In certain unique safety-sensitive circumstances, pre-employment drug testing may be found to be reasonably necessary, as in Milazzo. Employers should be extremely cautious before adopting such policies, and ensure they consider whether they pass the reasonable necessity test given their unique circumstances, and they have appropriate procedures and policies in place to accommodate the employee to the point of undue hardship if they fail the pre-employment drug or alcohol test.

Random testing. Random drug testing cannot measure present impairment and, therefore, cannot be shown to be reasonably necessary to accomplish the goal of ensuring workers are not impaired by drugs. In Milazzo, however, the tribunal found random drug testing raised a “red flag” that helps identify drivers who have a higher risk of accident.

Random alcohol testing of employees in safety-sensitive positions may be permissible. Random testing of an employee in a non safety-sensitive position is generally not acceptable. The case law in this area is relatively unsettled. If a policy drafted by an employer was specific enough to cover drug and alcohol testing of employees in non-safety roles for the purpose of reducing overall substance abuse problems in a small community, it may be acceptable in some cases.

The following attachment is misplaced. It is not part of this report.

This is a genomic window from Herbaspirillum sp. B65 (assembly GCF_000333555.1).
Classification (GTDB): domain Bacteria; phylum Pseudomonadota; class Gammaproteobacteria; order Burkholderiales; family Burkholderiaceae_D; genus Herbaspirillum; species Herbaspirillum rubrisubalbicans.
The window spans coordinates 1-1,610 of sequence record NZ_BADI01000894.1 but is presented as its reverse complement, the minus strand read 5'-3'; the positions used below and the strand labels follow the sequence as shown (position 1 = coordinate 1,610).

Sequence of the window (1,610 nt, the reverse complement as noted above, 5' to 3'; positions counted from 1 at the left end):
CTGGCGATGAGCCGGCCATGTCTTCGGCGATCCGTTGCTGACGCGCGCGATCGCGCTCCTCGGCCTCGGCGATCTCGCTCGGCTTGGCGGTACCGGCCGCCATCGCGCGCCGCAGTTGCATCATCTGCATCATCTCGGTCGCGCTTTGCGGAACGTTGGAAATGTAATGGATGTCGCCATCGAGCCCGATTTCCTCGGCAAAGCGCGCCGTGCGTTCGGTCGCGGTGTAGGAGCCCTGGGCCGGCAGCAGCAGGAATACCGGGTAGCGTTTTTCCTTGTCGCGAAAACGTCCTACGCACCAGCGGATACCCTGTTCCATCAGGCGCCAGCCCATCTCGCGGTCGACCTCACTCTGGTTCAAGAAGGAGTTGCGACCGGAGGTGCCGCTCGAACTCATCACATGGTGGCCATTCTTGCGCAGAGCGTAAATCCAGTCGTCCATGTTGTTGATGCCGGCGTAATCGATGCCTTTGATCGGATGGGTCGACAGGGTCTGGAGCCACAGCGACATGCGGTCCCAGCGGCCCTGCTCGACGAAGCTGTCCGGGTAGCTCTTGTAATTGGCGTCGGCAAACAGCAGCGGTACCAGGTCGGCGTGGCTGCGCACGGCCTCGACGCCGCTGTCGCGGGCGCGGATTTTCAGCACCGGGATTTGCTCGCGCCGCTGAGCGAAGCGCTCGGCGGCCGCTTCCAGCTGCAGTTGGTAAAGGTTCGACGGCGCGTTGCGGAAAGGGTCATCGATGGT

Post-incident testing. Post-incident or “reasonable cause” testing for either alcohol or drugs, in a safety-sensitive environment, may be acceptable in specific circumstances. Reasonable cause and post-incident drug and alcohol testing of employees in non safety-sensitive positions has not been an issue that has been before the courts. If an employer could establish a BFOR, and there was no other way to ensure accomplishment of overall workplace safety, then the employer might pass the reasonable necessity arm of the Meiorin test.

Post-reinstatement (rehabilitation) testing. Rehabilitation testing is an option tied into an employer’s attempt to accommodate employees with a disability, and may be incorporated into a rehabilitation program. Rehabilitation testing would still have to pass the BFOR requirements outlined above from the Meiorin test. The case law has held it is important to maintain a policy that can be clearly understood by employees and is clear in its goals and methods for limiting workplace substance abuse. This is useful in meeting the “good faith” criteria for a BFOR. A policy that is flexible in accommodating substance use problems of the individual employee is also more likely to be supported by the courts.

Privacy. Finally, federal and provincial privacy law statutes address the issue of collection, use and disclosure of personal information. Personal information is broadly defined to include information about an identifiable individual. It is important for employers to consider that once they have conducted testing, they will be in possession of personal information and will have to maintain compliance with privacy legislation.